Beets (also called beetroot) are a low calorie, hearty root vegetable known for their earthy flavor and aroma. Beets, whether deep ruby red, sunset golden or candy-striped varieties, are versatile vegetables that add a colorful burst of flavor when eaten cooked, raw or pickled. In addition to bringing a pop of color to your plate, beets are highly nutritious and packed with essential vitamins, minerals, and plant compounds, many of which have medicinal properties. These plant compounds can help to reduce inflammation and protect cells from damage. While beets are beneficial for overall health, they are considered beneficial for gut health due to several reasons that we will highlight below. 


Gut Benefits of Beets

Current research in both humans and animals shows that beets, especially red beets, contain bioactive compounds that show great potential in abating gut dysbiosis, inducing changes in gut microbiome composition and promoting gut metabolite production and health [1,2]. Below is a list of additional benefits that beets contribute to gut health:

  • High in Fiber: Beets are a good source of dietary fiber, including both soluble and insoluble fiber. One cup of beetroot contains 3.4 grams of fiber which aids in digestion by adding bulk to the stool, promoting regular bowel movements, and preventing constipation. It also serves as a prebiotic, fueling the growth of beneficial bacteria in the gut. The best way to keep our microbiome healthy is by eating prebiotic foods, which are non-digestible food ingredients that support the growth of beneficial bacteria in the colon. 
  • Rich in Nutrients: Beets are packed with essential nutrients, including vitamins (such as vitamin C and folate) and minerals (such as potassium and manganese), which support overall health, including digestive health.
  • Antioxidant Properties: Beets contain various antioxidants, such as betalains and betacyanins, which have anti-inflammatory properties. These antioxidants help in reducing inflammation in the gut and protecting against oxidative stress, which can contribute to gastrointestinal disorders. Additionally, they contain powerful phytonutrients known as polyphenols which also have been found to reduce inflammation.
  • Supports Liver Function: Beets contain compounds that support liver function and detoxification processes. A healthy liver is essential for proper digestion and overall gut health.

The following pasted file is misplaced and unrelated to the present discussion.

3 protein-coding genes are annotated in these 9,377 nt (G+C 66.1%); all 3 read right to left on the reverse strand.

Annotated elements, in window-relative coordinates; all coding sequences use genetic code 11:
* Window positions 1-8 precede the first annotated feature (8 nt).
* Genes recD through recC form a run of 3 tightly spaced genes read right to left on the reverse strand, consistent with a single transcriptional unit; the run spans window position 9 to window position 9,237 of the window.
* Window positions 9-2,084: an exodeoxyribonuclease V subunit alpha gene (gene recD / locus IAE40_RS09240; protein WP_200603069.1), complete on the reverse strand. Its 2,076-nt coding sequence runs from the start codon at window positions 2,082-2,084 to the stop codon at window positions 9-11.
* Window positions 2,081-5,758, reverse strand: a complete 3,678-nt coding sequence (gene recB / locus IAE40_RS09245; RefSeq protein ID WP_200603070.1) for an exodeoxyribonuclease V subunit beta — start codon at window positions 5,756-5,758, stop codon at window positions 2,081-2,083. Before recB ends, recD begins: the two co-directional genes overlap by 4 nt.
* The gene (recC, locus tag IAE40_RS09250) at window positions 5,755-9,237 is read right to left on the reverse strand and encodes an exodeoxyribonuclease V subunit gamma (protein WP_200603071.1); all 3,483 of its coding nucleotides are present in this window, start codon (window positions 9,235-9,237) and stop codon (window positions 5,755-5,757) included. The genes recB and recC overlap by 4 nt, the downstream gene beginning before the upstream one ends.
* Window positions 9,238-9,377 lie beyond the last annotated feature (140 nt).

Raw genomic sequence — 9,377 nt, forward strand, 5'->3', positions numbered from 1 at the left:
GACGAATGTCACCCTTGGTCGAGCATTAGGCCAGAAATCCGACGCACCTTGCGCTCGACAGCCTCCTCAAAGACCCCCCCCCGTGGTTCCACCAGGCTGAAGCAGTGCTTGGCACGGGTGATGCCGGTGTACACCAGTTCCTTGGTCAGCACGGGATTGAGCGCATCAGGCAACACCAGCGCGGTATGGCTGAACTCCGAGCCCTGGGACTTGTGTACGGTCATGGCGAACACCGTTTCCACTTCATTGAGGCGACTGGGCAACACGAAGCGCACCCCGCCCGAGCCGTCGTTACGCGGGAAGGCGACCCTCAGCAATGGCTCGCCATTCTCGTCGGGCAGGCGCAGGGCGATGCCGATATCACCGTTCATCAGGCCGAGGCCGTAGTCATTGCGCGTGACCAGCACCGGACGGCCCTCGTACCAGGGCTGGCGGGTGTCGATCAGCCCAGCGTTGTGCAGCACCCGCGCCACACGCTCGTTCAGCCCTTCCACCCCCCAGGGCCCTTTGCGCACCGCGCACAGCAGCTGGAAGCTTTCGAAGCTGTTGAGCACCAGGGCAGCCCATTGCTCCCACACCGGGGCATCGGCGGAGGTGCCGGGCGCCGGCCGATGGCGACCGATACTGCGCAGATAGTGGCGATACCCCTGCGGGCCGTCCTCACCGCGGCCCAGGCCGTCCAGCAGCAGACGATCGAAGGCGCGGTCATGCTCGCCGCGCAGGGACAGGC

• May Improve Digestive Disorders: Some studies suggest that consuming beets or beetroot juice may help improve symptoms of certain digestive disorders, such as constipation, due to their high fiber content. Beetroot’s nitrate component is well-known for its dramatic hypotensive effects along with its notable impact on gastrointestinal motility. A 2020 study described the function of nitrates in altering microbial dysbiosis and sustaining colon consistency, indicating the potential of nitrates concerning anti-colitogenic effects [3].

Beets are nutritious, delicious, and easy to incorporate into your diet. You can juice, roast, steam, or pickle them. You can even enjoy them raw, either sliced thinly or grated. If buying raw beets at the grocery store or farmer’s market, choose beets that feel heavy for their size with fresh, unwilted green leafy tops still attached, if possible.


Risks of Consuming too many Beets

Beets are high in oxalates, which can lead to kidney stones. If you’ve had kidney stones, avoid beets or eat them only as a rare treat. Oxalates can also contribute to gout, a type of arthritis, so eat beets sparingly if you’re at risk.

Eating beets can also cause your urine and stool to turn red. This is called beeturia and is due to the betalain pigments found within the beets and isn’t harmful. It might alarm you as it looks like blood, but you’re just seeing the red beet pigment.


Final Thoughts

Overall, incorporating beets into your diet can contribute to better gut health and better overall health. However, as with any food, individual responses may vary, and it’s essential to listen to your body and consult with a healthcare professional if you have any concerns or underlying digestive or health conditions.



[1] Wang, Y., Do, T., Marshall, L. J., & Boesch, C. (2023). Effect of two-week red beetroot juice consumption on modulation of gut microbiota in healthy human volunteers – A pilot study. Food chemistry, 406, 134989.

[2] Adekolurejo, O. O., McDermott, K., Greathead, H. M. R., Miller, H. M., Mackie, A. R., & Boesch, C. (2023). Effect of Red-Beetroot-Supplemented Diet on Gut Microbiota Composition and Metabolite Profile of Weaned Pigs-A Pilot Study. Animals : an open access journal from MDPI, 13(13), 2196.

[3] Hu, L., Jin, L., Xia, D., et al., (2020). Nitrate ameliorates dextran sodium sulfate-induced colitis by regulating the homeostasis of the intestinal microbiota. Free Radical Biology and Medicine, 152, 609-621.